Prior to the Great Depression, there was almost no government involvement in residential mortgage lending. There was no federal deposit insurance or regulation. The home ownership rate was less than 50 percent in America. Down payment requirements of 50 percent were the norm. Most mortgage loans were short-term, sometimes as short as five years, and were set up as balloon mortgages. Many were interest-only loans.
In the beginning of the Depression, unlike today, the Fed actually CUT the money supply, raising interest rates and choking off investment. This made things worse, and the wave of foreclosures, notably farms, began rolling across the country.
According to a study at UC Berkely, when the Home Owner’s Loan Corporation (HOLC) was formed by the government and took over mortgages of those in distress (similar to today’s bailouts), “the HOLC refinanced the total amount due into a loan amortized for 15 years at 5% interest , compared to 6-7% interest rates available in the private sector, and the HOLC loan had no prepayment penalties. Borrowers were given the option to pay only interest for the first three years of the mortgage.”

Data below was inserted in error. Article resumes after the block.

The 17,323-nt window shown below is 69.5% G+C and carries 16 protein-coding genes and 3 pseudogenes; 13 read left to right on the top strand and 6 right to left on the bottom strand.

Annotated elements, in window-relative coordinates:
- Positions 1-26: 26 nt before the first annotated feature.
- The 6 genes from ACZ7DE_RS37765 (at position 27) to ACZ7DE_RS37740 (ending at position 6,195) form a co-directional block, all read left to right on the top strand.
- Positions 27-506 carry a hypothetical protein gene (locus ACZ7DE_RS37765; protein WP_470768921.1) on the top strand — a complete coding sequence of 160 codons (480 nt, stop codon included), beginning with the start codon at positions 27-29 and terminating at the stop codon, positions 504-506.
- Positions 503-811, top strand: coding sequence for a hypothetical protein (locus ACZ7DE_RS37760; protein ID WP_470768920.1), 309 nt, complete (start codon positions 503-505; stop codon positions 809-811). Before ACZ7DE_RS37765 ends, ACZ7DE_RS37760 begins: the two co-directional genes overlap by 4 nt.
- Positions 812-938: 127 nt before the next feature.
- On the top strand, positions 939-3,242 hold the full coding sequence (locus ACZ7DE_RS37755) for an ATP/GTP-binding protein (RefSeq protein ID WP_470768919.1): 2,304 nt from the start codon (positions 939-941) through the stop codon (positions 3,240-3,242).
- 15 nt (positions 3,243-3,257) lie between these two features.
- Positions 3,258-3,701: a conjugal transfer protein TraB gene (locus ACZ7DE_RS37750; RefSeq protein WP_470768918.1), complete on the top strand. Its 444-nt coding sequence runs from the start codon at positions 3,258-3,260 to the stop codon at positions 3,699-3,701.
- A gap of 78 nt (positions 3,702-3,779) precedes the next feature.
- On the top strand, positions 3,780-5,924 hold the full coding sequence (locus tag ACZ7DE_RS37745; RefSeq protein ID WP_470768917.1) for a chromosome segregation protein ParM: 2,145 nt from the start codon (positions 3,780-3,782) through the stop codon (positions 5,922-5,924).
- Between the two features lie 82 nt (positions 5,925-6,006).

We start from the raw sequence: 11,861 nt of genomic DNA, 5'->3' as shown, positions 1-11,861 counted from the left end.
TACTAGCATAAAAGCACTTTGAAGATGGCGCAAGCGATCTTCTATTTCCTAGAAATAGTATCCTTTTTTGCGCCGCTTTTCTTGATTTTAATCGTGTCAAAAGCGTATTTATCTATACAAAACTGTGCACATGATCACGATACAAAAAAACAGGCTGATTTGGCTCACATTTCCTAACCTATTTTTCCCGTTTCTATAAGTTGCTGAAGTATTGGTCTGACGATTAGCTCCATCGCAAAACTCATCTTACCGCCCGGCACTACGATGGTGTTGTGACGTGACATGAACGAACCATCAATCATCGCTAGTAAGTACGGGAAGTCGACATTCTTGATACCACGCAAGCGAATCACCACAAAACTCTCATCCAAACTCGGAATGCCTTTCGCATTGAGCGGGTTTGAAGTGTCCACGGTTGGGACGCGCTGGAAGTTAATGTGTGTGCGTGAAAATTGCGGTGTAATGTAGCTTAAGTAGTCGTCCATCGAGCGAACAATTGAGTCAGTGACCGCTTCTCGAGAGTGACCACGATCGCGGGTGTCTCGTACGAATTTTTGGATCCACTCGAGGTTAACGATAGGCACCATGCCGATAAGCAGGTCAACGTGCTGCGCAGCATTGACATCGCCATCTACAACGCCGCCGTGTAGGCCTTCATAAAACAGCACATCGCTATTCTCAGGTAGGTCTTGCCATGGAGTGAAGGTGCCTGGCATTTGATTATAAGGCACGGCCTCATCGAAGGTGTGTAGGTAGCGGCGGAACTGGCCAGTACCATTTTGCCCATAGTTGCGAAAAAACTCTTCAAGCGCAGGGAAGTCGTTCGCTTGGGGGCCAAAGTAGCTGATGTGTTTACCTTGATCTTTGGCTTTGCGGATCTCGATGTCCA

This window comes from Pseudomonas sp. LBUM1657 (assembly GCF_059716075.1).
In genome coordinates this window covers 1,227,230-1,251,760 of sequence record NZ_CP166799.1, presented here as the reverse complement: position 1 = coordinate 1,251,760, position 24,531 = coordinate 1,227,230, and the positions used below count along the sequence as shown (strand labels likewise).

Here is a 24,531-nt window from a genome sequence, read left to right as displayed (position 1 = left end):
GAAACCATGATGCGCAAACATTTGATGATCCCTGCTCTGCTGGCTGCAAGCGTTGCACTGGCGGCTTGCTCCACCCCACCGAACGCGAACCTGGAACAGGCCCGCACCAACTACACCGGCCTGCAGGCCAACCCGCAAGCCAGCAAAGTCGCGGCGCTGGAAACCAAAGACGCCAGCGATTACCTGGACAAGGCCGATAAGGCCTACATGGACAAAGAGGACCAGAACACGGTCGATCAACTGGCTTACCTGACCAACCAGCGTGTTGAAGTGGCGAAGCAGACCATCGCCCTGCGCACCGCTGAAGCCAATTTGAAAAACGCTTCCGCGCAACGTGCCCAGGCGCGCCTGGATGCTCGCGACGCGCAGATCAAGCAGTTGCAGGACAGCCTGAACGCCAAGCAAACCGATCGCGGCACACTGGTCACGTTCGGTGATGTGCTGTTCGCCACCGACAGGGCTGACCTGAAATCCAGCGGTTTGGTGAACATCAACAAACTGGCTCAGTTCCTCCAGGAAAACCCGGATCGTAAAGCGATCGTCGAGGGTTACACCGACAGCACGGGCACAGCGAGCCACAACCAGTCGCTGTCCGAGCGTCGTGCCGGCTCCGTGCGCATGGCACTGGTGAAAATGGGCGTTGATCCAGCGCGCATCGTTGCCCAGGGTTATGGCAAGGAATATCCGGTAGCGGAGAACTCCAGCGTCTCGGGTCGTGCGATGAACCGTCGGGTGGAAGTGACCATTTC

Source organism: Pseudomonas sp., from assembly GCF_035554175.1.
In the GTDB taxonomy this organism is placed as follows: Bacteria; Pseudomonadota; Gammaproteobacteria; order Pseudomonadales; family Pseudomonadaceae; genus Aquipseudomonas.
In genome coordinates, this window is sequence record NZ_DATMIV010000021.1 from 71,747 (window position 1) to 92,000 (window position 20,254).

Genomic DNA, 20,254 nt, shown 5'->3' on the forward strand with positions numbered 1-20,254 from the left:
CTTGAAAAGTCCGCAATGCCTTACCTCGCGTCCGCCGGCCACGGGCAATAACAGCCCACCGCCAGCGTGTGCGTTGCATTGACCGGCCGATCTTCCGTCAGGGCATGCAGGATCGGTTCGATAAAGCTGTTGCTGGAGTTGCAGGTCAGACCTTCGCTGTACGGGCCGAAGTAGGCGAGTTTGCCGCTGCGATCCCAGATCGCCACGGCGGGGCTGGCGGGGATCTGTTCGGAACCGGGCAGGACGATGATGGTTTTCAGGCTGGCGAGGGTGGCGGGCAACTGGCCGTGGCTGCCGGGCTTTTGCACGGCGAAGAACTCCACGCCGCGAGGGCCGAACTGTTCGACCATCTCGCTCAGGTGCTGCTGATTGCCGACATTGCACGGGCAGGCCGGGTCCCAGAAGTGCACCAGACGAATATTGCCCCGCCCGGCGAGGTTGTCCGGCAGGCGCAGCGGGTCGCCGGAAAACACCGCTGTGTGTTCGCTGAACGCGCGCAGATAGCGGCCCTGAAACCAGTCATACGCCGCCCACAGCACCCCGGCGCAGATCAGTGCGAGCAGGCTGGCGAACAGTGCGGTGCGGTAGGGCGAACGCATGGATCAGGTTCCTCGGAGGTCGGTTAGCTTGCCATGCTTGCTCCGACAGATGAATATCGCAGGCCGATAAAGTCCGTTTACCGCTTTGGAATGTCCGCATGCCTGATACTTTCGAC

While 7% doesn’t seem like an exceptionally high rate, keep in mind that at that point the US economy was actually experiencing deflation. Think of an equivalent being our economy at 4.2% inflation, as it was in 2008, and mortgage rates being over 12%!
The HOLC interest rate was eventually dropped further to 4.5%. Similar to today’s rates. Interestingly, after all the bailing out, HOLC managed to turn a profit in the end. Whether today’s efforts will be so rewarded is yet to be seen.
That Berkeley study is interesting. You can find it HERE